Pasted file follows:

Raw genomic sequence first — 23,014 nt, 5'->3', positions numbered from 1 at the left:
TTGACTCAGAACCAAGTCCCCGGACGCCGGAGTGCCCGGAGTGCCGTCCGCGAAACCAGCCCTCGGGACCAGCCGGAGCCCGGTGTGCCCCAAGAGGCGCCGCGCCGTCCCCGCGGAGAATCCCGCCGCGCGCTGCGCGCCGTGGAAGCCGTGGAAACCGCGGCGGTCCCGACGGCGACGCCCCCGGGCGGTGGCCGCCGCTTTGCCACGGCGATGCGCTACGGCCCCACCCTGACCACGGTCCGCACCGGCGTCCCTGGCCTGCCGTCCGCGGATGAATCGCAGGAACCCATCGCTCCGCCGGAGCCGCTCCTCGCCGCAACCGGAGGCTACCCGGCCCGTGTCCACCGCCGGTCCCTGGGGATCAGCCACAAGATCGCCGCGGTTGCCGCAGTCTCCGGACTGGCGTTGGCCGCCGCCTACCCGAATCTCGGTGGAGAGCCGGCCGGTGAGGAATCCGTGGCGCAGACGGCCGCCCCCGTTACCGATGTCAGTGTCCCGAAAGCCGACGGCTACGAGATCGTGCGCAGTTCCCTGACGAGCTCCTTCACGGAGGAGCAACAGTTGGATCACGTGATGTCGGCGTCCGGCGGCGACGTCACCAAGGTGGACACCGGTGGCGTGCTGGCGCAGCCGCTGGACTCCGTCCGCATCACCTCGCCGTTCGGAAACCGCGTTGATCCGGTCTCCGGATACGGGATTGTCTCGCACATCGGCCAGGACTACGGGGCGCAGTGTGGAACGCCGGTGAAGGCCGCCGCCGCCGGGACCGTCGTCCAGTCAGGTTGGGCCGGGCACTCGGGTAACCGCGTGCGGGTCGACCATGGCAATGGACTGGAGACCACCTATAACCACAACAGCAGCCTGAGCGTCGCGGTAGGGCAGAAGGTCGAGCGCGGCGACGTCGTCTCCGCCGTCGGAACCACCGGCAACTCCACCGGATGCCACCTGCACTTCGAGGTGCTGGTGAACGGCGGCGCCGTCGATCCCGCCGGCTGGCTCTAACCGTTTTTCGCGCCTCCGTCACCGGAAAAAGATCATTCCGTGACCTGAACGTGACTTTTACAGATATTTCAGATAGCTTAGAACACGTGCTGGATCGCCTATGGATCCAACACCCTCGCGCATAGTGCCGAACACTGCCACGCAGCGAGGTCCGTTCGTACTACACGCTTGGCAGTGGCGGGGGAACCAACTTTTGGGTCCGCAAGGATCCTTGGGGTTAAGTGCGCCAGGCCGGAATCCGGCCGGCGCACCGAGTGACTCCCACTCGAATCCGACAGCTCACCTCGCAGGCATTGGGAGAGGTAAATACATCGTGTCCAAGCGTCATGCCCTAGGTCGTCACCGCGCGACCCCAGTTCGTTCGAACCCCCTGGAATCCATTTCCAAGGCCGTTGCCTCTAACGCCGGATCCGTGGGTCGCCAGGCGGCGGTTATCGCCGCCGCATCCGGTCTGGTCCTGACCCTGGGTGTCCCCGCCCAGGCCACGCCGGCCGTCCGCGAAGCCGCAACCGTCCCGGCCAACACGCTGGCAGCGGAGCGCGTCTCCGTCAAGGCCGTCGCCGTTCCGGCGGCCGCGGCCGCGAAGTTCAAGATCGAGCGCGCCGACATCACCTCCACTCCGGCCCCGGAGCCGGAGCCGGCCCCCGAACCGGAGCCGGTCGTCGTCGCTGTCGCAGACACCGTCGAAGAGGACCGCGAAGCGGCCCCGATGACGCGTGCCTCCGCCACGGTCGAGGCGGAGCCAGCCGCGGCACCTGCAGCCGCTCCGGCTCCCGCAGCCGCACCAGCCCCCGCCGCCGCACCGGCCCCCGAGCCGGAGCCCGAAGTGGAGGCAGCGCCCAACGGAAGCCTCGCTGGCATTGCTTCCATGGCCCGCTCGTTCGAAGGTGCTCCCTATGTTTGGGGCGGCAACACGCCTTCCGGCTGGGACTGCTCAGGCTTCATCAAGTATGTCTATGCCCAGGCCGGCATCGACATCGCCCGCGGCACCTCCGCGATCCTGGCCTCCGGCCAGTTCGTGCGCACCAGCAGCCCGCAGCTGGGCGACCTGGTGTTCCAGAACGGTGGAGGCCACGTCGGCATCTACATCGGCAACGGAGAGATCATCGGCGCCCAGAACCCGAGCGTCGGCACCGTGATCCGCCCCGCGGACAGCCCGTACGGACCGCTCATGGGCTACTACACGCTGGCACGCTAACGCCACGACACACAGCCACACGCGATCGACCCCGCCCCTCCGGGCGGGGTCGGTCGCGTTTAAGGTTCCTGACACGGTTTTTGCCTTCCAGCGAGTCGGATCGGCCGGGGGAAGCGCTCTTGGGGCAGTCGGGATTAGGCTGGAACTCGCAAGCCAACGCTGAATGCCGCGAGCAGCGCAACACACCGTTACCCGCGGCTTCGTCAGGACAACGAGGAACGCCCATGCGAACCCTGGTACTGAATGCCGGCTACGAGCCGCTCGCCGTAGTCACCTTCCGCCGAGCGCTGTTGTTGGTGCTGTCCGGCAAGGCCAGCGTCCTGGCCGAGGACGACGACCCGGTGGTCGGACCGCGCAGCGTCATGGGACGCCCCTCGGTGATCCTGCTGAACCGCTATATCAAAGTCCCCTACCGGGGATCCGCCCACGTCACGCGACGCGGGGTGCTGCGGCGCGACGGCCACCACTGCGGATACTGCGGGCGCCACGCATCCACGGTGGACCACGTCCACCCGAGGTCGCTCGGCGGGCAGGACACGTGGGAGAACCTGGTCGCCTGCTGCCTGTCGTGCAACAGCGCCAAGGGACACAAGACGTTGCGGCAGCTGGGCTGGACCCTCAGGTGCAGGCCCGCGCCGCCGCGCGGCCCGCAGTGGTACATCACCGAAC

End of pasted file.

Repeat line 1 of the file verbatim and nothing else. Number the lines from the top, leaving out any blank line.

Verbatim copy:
Raw genomic sequence first — 23,014 nt, 5'->3', positions numbered from 1 at the left: